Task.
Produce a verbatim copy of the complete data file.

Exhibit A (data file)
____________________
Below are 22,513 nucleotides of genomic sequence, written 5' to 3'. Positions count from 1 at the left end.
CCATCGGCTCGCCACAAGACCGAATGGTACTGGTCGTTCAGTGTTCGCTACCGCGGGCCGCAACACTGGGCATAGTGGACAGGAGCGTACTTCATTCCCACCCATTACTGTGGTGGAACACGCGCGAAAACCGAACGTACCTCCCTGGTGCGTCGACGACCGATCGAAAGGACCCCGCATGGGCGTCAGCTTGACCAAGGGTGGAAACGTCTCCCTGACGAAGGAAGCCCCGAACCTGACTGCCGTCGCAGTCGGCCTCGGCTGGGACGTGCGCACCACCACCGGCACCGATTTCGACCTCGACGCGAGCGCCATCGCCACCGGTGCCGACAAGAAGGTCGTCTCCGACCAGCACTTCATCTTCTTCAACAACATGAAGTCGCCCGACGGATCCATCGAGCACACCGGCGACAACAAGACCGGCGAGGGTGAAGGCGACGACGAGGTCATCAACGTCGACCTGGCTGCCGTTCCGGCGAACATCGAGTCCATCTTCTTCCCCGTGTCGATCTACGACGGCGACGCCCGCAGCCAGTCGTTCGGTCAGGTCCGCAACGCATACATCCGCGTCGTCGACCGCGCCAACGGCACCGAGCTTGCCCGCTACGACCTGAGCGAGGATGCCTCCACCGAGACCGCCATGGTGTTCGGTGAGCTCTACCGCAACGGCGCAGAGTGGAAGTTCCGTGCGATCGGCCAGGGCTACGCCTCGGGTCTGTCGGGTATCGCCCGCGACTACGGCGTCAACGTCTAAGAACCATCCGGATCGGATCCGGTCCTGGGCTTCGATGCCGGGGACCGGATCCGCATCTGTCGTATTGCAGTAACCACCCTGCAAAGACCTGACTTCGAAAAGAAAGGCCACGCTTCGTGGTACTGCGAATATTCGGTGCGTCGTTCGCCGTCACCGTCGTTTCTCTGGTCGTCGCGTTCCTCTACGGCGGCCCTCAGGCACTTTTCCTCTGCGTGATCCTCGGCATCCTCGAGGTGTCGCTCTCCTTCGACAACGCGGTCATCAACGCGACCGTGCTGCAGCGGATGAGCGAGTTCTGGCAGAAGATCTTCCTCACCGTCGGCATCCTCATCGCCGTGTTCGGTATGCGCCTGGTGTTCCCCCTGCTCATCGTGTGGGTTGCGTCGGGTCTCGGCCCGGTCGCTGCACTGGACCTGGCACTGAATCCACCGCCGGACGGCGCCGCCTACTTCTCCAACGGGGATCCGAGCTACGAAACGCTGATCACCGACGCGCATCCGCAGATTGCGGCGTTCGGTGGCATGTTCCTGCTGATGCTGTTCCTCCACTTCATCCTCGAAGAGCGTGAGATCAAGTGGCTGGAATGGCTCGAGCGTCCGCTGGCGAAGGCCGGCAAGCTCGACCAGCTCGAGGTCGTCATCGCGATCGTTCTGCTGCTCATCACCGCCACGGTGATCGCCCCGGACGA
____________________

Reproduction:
Below are 22,513 nucleotides of genomic sequence, written 5' to 3'. Positions count from 1 at the left end.
CCATCGGCTCGCCACAAGACCGAATGGTACTGGTCGTTCAGTGTTCGCTACCGCGGGCCGCAACACTGGGCATAGTGGACAGGAGCGTACTTCATTCCCACCCATTACTGTGGTGGAACACGCGCGAAAACCGAACGTACCTCCCTGGTGCGTCGACGACCGATCGAAAGGACCCCGCATGGGCGTCAGCTTGACCAAGGGTGGAAACGTCTCCCTGACGAAGGAAGCCCCGAACCTGACTGCCGTCGCAGTCGGCCTCGGCTGGGACGTGCGCACCACCACCGGCACCGATTTCGACCTCGACGCGAGCGCCATCGCCACCGGTGCCGACAAGAAGGTCGTCTCCGACCAGCACTTCATCTTCTTCAACAACATGAAGTCGCCCGACGGATCCATCGAGCACACCGGCGACAACAAGACCGGCGAGGGTGAAGGCGACGACGAGGTCATCAACGTCGACCTGGCTGCCGTTCCGGCGAACATCGAGTCCATCTTCTTCCCCGTGTCGATCTACGACGGCGACGCCCGCAGCCAGTCGTTCGGTCAGGTCCGCAACGCATACATCCGCGTCGTCGACCGCGCCAACGGCACCGAGCTTGCCCGCTACGACCTGAGCGAGGATGCCTCCACCGAGACCGCCATGGTGTTCGGTGAGCTCTACCGCAACGGCGCAGAGTGGAAGTTCCGTGCGATCGGCCAGGGCTACGCCTCGGGTCTGTCGGGTATCGCCCGCGACTACGGCGTCAACGTCTAAGAACCATCCGGATCGGATCCGGTCCTGGGCTTCGATGCCGGGGACCGGATCCGCATCTGTCGTATTGCAGTAACCACCCTGCAAAGACCTGACTTCGAAAAGAAAGGCCACGCTTCGTGGTACTGCGAATATTCGGTGCGTCGTTCGCCGTCACCGTCGTTTCTCTGGTCGTCGCGTTCCTCTACGGCGGCCCTCAGGCACTTTTCCTCTGCGTGATCCTCGGCATCCTCGAGGTGTCGCTCTCCTTCGACAACGCGGTCATCAACGCGACCGTGCTGCAGCGGATGAGCGAGTTCTGGCAGAAGATCTTCCTCACCGTCGGCATCCTCATCGCCGTGTTCGGTATGCGCCTGGTGTTCCCCCTGCTCATCGTGTGGGTTGCGTCGGGTCTCGGCCCGGTCGCTGCACTGGACCTGGCACTGAATCCACCGCCGGACGGCGCCGCCTACTTCTCCAACGGGGATCCGAGCTACGAAACGCTGATCACCGACGCGCATCCGCAGATTGCGGCGTTCGGTGGCATGTTCCTGCTGATGCTGTTCCTCCACTTCATCCTCGAAGAGCGTGAGATCAAGTGGCTGGAATGGCTCGAGCGTCCGCTGGCGAAGGCCGGCAAGCTCGACCAGCTCGAGGTCGTCATCGCGATCGTTCTGCTGCTCATCACCGCCACGGTGATCGCCCCGGACGA